Condominium Down Payments
While condominiums are known for their flexibility and relative hands-off management, they often still have down payment expectations by developers (if new construction) or the seller themselves (if resale). A 20% down payment is still the minimum expectation for most buildings.
Some condo buildings may not explicitly state a minimum, opting to use language like “no more than a maximum of 80% financing”, which amounts to the same exact stipulation.
It’s true that these are not as inflexible as cooperative down payment requirements, but it’s still extremely difficult for a buyer with less than 20% down to negotiate. Regrettably, the common perception is that buyers who cannot afford to put a 20% down payment on an apartment are a high risk for sellers and developers alike.
Federal Housing Authority (FHA) Housing and Loans
The Federal Housing Authority does have some ability to help households with less than 20% down to purchase homes. They also offer a rent-to-own type program where FHA repossessed homes and apartments are rehabbed by organizations like Habitat for Humanity or Restored Homes and then sold to the tenants through the New York City Housing Authority (NYCHA).
The reality is that there is an incredibly small number of these loans and homes available in New York City, and even less in Manhattan. The FHA loans are extremely competitive and have maximum credit scores and yearly income in order to qualify. NYCHA’s rent-to-own program was established 35 years ago, according to their site, and they report they’ve “helped more than 300 NYCHA residents become homeowners of FHA homes.”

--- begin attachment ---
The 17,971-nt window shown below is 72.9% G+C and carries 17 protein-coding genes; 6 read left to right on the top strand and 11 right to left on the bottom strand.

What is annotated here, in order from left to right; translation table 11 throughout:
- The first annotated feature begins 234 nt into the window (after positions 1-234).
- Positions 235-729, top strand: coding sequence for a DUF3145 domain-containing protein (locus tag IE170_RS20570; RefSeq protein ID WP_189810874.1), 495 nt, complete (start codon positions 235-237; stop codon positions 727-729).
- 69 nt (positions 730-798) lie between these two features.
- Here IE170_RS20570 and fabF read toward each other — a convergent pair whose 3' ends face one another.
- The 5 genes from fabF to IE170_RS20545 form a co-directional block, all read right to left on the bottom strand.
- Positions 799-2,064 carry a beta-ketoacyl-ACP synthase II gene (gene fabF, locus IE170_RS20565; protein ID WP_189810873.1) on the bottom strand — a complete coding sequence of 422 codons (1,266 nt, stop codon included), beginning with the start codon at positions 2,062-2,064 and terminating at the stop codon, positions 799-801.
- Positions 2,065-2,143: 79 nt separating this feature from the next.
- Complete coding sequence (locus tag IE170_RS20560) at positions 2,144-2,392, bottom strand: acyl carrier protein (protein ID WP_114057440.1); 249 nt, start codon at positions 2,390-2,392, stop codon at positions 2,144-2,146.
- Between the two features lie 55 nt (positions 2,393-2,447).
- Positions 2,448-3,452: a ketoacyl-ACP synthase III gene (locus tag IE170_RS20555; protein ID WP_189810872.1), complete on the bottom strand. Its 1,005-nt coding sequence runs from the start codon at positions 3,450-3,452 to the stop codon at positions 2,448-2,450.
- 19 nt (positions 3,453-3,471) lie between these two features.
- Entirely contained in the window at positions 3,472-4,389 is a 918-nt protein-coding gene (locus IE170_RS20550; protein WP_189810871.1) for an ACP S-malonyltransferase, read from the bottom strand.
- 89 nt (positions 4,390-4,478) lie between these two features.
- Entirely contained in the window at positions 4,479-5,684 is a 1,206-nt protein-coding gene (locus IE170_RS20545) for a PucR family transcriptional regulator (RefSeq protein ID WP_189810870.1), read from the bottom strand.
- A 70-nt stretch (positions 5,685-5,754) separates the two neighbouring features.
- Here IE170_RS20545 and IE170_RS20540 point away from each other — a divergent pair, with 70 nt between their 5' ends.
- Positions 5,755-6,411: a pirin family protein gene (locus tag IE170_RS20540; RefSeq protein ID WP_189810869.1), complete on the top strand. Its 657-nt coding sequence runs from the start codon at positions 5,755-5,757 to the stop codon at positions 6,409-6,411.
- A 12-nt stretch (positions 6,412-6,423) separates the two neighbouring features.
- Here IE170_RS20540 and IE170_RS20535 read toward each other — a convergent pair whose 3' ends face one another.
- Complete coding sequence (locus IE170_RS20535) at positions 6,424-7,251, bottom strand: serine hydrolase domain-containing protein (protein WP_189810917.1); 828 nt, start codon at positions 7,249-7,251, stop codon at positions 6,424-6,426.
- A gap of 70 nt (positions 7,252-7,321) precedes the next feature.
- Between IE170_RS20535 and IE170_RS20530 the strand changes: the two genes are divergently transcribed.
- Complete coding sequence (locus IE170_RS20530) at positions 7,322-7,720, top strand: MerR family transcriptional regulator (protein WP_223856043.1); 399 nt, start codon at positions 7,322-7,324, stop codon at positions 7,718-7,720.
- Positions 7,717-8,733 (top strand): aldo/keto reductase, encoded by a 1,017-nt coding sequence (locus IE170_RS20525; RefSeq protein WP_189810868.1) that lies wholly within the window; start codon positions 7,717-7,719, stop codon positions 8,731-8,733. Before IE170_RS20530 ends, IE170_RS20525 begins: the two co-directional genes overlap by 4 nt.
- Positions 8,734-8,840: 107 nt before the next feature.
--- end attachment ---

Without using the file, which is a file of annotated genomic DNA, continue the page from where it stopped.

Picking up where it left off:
That’s 300 people out of the just over 8 million people who live in New York City.
So, while there are options that could help if you don’t have a 20% down payment, there are far more applicants to those programs than successful recipients.
Competition From Other Buyers
If you’ve rented in the city you know exactly how tough it can be to find and get approved for an apartment. Buying an apartment in New York City can be even more difficult, especially if you have less than 20% down for the purchase.
No matter the state that the market is in, it’s unusual for your offer to be the only offer on any given apartment. When putting a minimum of 20% down payment on a home is the norm, offering less than that makes you a much less attractive buyer – even if you have a stellar rental history and your credit is impeccable.
Sellers are going to gravitate towards the offers that seem the least likely to fall through because that is their right. When you have a down payment of less than 20% of the purchase price, you are fighting a steep uphill battle against multiple offers that include a 20% down payment or higher, and a potentially higher sale price.
Although there may be programs or loopholes that can technically allow you to purchase an apartment in NYC without putting around 20% down payment, the reality of the situation is that it is almost impossible to do. While we of the Gasdaska Conlon Team normally prefer to be optimistic and encourage our readers to explore their options, we don’t feel comfortable putting any kind of spin on this situation.
If you’re not in a position to put a 20% down payment on an apartment AND have at least 6 months of expenses in liquid assets after the closing of the home, you aren’t in a position to safely buy a home in Manhattan. We strongly recommend continuing to work hard and save until you can put 20% down without jeopardizing your household’s financial stability.